Syllabubs were much more frivolous than caudles or possets, as they originated as beverages for the upper classes. Syllbubs did not include eggs, since they were not consumed as a food source as much as for a sweet treat. The best-loved feature of the drink was the frothy head. It was that frothy head, made of cream, wine or cider, sugar, spices and often also lemon or orange juice, all whipped together which evolved into the cool whipped dessert which was enjoyed right though the Regency.

      I was surprised to discover that syllabubs are making a comeback. There are a number of food web sites and blogs that offer modern-day recipes for syllabubs. Some of them sound quite tasty, and do not appear to be that difficult to make.

      Regards,

      Kat

      • Now I’ve read of caudles being a cold drink to take in the fields … maybe it could be either … and at some point the idea of serving it chilled, not cold, and in glass took off?

        • Kathryn Kane says:

          That is very interesting. Whenever I have read about caudles, they were hot drinks. And some recipes called for bread crumbs, which led me to believe they were very thick, almost like a porridge.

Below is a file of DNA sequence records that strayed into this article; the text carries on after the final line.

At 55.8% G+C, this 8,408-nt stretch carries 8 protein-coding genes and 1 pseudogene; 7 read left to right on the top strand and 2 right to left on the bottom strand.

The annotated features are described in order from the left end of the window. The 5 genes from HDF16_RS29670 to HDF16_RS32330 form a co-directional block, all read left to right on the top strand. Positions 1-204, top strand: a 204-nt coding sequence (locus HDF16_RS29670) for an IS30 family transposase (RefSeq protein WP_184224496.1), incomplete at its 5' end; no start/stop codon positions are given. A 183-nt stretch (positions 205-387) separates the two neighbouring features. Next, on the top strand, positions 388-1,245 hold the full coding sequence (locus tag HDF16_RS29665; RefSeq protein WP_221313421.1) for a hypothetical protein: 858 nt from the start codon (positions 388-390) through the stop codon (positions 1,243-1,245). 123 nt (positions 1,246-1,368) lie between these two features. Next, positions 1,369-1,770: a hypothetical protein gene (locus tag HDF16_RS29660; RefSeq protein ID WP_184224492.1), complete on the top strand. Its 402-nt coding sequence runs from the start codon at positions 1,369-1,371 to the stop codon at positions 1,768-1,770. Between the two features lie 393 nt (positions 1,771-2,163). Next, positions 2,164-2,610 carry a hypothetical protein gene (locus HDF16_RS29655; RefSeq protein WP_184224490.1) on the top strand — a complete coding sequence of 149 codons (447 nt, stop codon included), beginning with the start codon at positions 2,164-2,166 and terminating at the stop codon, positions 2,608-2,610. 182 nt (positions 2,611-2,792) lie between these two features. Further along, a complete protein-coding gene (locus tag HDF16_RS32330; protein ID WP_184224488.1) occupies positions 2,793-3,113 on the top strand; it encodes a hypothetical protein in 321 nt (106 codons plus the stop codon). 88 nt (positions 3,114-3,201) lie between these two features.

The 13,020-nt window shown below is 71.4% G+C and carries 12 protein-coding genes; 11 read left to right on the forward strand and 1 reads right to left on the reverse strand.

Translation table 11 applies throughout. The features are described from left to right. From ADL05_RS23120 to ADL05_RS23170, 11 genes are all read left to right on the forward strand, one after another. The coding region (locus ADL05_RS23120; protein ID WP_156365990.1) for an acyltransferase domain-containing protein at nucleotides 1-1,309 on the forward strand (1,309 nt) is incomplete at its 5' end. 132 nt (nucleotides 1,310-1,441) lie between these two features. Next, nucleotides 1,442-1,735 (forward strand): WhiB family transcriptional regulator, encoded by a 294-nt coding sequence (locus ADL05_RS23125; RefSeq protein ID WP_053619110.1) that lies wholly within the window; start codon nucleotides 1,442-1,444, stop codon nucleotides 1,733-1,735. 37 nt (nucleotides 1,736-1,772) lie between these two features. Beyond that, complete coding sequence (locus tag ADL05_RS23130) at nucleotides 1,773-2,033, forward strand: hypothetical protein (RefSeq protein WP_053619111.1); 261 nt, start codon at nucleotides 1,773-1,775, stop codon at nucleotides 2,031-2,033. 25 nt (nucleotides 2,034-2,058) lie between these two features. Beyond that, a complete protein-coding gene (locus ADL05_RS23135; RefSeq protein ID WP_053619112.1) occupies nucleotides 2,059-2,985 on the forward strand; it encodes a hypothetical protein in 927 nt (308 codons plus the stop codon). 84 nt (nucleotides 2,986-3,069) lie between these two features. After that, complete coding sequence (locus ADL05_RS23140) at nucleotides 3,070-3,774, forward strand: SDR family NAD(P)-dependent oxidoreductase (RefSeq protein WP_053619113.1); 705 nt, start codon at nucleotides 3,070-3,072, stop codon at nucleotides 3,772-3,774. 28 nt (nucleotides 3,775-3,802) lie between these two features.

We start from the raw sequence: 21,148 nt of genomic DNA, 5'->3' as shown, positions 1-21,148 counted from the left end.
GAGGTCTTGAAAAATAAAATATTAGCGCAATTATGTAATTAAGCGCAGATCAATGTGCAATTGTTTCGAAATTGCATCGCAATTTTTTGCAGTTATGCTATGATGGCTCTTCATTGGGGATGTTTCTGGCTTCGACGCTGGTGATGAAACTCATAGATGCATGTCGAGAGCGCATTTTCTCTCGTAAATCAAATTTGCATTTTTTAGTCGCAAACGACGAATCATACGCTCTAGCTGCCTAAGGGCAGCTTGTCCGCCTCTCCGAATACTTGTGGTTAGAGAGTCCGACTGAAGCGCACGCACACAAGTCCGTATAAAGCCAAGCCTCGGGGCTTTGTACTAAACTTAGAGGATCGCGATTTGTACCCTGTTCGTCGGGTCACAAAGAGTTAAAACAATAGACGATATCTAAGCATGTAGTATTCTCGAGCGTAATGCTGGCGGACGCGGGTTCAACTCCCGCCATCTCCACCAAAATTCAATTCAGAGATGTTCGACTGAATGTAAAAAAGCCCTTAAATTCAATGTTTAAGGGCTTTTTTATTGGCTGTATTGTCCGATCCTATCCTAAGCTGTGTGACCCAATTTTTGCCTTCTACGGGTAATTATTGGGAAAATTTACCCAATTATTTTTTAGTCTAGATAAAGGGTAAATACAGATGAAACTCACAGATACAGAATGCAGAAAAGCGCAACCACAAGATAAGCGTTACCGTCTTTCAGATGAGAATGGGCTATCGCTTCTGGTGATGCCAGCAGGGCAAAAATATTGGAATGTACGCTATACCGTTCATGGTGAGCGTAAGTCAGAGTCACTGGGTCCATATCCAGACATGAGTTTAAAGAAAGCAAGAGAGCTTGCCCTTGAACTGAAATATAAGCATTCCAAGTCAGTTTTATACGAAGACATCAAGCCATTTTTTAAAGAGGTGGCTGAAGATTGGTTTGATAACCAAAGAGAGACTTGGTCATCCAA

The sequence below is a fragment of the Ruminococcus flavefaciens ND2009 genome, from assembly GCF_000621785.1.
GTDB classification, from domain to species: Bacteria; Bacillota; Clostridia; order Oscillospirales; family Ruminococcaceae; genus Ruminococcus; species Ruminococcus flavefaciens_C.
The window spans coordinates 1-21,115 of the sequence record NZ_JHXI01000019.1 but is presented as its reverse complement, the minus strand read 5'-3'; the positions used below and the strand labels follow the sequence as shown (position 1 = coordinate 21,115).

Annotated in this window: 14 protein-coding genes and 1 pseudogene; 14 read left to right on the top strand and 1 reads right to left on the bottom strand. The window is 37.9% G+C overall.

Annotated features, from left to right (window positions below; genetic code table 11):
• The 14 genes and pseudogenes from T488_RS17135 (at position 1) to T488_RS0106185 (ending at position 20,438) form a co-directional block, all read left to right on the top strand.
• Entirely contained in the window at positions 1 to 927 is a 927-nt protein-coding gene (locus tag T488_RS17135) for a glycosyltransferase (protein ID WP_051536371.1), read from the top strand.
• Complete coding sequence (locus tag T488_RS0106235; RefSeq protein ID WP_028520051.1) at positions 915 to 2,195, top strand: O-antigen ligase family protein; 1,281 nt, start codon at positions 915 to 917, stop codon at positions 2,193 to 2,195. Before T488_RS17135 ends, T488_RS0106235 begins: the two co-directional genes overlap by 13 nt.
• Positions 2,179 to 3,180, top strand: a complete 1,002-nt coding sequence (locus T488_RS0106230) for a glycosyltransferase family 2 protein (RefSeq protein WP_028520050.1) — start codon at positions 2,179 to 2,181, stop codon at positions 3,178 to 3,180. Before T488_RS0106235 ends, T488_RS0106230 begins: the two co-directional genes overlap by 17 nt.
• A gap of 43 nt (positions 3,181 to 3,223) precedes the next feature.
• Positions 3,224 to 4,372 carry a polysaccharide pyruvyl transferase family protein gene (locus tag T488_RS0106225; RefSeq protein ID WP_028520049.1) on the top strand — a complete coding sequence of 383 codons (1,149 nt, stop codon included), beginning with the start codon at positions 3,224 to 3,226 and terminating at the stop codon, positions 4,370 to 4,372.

Of course, in medieval times, “cold” was essentially room temperature. Which would make sense for a drink that a worker might take into the field with him. He would probably not have the wherewithal to heat it, so it would be more convenient to drink it just as it came from the container in which he carried it.

          =^..^=

          • that was more or less how I understood it… I have several recipes for caudles from different sources, some of which have thickeners in and are described as like porridge for invalids. There’s a tantalising phrase which I believe is from Piers Plowman or similar about ‘the labourer and his bever of buttermilk and ale’ where the poor guy obviously doesn’t even have full milk …

  2. Pingback: A Jane Austen Christmas by Carlo Devito | The Regency Redingote

Leave a Reply

Fill in your details below or click an icon to log in:

WordPress.com Logo

You are commenting using your WordPress.com account. Log Out / Change )

Twitter picture

You are commenting using your Twitter account. Log Out / Change )

Facebook photo

You are commenting using your Facebook account. Log Out / Change )

Google+ photo

You are commenting using your Google+ account. Log Out / Change )

Connecting to %s